Innovation, of course, is always a question of timing. Changes in the collective consciousness make way for new opportunities to solve more fundamental problems. Are sufficient numbers of consumers eager enough to embrace the motivation behind the innovation? Are we ready to reassess some of the fundamental assumptions of capitalism? “In a way, it’s the same problem Wall Street has, where it’s just this insatiable drive to consistently be on your earnings model, quarter after quarter after quarter,” says O’Brien. “And when you get into that mindset of demanded, extracted growth, we pay a price.” O’Brien would like the industry to go deeper, like Seal the Seasons and TerraCycle have. “The invitation is to really think of the entire supply chain, the entire sourcing process, and think about ways we can do this in a smarter, more holistic way,” she says. “That’s the higher calling. I mean, that’s really what we’ve been called to do in the industry, is to innovate on the food system, not just the food product.”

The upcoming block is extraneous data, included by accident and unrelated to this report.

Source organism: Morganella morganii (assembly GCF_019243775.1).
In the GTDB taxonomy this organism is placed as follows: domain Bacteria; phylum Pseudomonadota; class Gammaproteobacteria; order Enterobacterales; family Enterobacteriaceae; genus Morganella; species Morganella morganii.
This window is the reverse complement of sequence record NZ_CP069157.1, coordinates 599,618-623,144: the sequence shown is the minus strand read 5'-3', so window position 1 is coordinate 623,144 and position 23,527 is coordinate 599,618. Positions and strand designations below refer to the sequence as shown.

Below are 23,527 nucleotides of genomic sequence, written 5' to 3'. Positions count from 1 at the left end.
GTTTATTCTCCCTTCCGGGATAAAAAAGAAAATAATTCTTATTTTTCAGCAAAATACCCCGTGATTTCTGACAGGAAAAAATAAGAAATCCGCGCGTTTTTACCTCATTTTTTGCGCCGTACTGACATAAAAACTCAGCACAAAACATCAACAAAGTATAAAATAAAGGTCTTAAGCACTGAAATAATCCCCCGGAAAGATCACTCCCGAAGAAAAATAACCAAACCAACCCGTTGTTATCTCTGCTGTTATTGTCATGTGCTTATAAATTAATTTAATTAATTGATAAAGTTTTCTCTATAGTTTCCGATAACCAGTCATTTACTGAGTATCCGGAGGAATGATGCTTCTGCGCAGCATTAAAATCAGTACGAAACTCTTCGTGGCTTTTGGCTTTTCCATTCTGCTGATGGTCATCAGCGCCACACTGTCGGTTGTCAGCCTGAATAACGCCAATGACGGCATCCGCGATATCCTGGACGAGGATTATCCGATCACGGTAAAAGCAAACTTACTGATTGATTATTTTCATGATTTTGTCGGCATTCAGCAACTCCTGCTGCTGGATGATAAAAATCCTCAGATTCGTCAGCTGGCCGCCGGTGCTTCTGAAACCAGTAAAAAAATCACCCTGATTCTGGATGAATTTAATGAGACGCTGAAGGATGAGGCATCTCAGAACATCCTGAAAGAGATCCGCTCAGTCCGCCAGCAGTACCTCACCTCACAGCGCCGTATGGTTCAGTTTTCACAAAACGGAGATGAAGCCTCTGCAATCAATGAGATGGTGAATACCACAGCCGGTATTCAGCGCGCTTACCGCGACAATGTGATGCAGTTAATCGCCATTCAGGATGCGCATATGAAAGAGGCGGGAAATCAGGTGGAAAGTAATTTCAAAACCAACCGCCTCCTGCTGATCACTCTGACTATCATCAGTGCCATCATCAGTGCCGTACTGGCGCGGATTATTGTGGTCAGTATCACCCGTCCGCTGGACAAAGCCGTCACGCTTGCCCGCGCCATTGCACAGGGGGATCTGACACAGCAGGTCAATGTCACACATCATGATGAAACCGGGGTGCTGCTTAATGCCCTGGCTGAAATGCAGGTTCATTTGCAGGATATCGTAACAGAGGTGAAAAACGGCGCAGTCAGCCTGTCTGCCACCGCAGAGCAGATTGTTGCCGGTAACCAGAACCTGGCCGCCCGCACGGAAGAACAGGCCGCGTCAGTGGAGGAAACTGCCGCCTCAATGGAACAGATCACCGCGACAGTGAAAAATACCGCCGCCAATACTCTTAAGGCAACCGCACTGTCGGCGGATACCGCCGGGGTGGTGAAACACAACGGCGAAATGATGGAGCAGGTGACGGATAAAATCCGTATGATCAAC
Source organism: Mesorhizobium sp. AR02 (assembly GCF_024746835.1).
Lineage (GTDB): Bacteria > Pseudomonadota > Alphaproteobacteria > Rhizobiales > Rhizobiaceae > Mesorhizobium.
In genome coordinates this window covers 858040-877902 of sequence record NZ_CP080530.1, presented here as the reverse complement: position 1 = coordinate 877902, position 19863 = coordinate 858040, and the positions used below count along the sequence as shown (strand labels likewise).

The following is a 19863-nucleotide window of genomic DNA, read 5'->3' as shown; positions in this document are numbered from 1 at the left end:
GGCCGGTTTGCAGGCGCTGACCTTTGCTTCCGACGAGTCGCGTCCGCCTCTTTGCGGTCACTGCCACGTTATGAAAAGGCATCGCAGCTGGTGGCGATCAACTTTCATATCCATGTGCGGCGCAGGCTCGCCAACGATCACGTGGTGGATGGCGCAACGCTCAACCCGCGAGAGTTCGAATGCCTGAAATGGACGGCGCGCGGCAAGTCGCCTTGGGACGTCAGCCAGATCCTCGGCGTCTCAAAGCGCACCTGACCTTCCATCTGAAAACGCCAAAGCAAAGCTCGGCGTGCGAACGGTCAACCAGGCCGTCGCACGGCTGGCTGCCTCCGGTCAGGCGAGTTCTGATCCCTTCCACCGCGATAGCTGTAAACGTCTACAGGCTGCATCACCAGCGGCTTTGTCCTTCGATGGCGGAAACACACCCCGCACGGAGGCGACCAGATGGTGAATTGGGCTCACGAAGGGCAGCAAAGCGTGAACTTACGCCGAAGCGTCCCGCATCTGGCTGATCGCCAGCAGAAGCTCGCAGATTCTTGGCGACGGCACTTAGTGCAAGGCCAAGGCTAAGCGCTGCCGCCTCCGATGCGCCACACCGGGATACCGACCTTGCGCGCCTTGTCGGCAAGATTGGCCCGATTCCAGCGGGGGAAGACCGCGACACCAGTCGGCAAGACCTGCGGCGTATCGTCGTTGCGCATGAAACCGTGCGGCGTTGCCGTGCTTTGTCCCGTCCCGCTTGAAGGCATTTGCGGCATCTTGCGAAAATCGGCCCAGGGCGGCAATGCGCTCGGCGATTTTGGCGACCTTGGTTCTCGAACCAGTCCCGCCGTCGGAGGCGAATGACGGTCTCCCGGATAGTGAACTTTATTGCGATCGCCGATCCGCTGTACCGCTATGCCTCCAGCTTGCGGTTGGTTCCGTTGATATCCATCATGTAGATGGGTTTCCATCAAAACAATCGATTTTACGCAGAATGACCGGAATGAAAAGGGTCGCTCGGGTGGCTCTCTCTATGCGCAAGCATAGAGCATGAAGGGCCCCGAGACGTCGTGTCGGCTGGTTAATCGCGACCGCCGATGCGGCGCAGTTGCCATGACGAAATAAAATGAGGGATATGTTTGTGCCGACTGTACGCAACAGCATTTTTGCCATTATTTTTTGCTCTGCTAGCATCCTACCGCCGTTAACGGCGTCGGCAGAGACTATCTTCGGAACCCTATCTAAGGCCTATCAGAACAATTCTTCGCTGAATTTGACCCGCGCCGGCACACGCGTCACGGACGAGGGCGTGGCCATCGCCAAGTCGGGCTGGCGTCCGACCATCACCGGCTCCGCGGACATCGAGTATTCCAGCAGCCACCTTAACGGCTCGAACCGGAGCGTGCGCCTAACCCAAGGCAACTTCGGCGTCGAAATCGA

Clean Up, Aisle 3